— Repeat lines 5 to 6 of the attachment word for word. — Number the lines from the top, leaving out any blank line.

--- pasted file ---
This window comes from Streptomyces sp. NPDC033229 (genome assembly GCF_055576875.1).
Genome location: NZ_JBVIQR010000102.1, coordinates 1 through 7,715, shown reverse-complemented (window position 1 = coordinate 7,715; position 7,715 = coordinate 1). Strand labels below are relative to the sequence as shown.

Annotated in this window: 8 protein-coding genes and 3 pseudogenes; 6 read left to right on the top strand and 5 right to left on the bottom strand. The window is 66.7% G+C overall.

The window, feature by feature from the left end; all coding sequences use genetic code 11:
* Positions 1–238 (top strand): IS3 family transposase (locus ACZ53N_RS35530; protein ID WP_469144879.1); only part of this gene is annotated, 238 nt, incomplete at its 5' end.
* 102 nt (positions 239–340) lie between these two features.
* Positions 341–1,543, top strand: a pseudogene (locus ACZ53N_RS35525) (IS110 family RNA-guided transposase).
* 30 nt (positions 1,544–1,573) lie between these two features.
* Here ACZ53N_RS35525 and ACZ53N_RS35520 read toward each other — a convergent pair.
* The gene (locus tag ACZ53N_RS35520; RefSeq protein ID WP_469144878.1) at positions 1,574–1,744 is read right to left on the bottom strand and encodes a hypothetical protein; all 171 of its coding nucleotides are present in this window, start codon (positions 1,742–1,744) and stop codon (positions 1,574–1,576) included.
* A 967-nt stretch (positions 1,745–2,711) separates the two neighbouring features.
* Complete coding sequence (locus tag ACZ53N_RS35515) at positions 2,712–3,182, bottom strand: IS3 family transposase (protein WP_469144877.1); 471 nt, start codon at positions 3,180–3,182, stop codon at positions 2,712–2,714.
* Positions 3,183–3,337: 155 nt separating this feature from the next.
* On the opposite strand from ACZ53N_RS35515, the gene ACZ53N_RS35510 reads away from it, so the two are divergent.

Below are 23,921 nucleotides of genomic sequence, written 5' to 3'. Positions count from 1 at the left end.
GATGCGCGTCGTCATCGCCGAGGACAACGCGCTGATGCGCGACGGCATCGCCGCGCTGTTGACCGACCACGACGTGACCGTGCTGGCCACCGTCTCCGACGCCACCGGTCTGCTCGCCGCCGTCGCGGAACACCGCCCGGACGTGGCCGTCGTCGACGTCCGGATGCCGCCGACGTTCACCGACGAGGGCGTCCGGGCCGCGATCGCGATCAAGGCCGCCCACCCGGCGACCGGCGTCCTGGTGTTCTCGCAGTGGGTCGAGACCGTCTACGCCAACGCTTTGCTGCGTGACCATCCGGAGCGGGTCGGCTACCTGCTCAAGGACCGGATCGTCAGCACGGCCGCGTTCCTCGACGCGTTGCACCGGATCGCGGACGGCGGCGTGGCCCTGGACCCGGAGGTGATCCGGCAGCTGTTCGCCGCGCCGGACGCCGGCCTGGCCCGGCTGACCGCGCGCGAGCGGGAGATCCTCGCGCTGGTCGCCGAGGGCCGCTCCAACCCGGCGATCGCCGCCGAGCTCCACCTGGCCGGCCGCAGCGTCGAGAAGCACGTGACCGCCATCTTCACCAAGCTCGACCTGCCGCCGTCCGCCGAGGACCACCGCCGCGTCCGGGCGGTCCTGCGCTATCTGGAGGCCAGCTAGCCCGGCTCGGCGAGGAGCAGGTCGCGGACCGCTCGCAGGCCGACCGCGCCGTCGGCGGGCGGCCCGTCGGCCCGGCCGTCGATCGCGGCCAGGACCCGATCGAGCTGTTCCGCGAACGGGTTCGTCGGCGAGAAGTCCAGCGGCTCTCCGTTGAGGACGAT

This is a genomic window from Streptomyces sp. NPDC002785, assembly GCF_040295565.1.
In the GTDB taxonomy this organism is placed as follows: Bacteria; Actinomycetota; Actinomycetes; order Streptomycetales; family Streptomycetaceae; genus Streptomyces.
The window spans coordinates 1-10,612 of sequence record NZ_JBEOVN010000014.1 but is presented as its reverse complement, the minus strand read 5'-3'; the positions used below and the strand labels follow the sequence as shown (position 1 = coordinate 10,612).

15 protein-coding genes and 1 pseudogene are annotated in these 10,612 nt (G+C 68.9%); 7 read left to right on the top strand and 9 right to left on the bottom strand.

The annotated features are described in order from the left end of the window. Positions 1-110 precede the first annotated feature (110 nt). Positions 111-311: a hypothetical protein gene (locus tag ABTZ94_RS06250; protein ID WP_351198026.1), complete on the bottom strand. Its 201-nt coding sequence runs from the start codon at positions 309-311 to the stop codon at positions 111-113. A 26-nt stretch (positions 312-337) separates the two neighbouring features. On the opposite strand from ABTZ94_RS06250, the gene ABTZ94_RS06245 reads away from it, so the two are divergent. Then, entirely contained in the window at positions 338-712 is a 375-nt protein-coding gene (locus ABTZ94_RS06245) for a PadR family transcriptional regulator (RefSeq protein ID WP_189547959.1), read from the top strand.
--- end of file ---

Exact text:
* Positions 1–238 (top strand): IS3 family transposase (locus ACZ53N_RS35530; protein ID WP_469144879.1); only part of this gene is annotated, 238 nt, incomplete at its 5' end.
* 102 nt (positions 239–340) lie between these two features.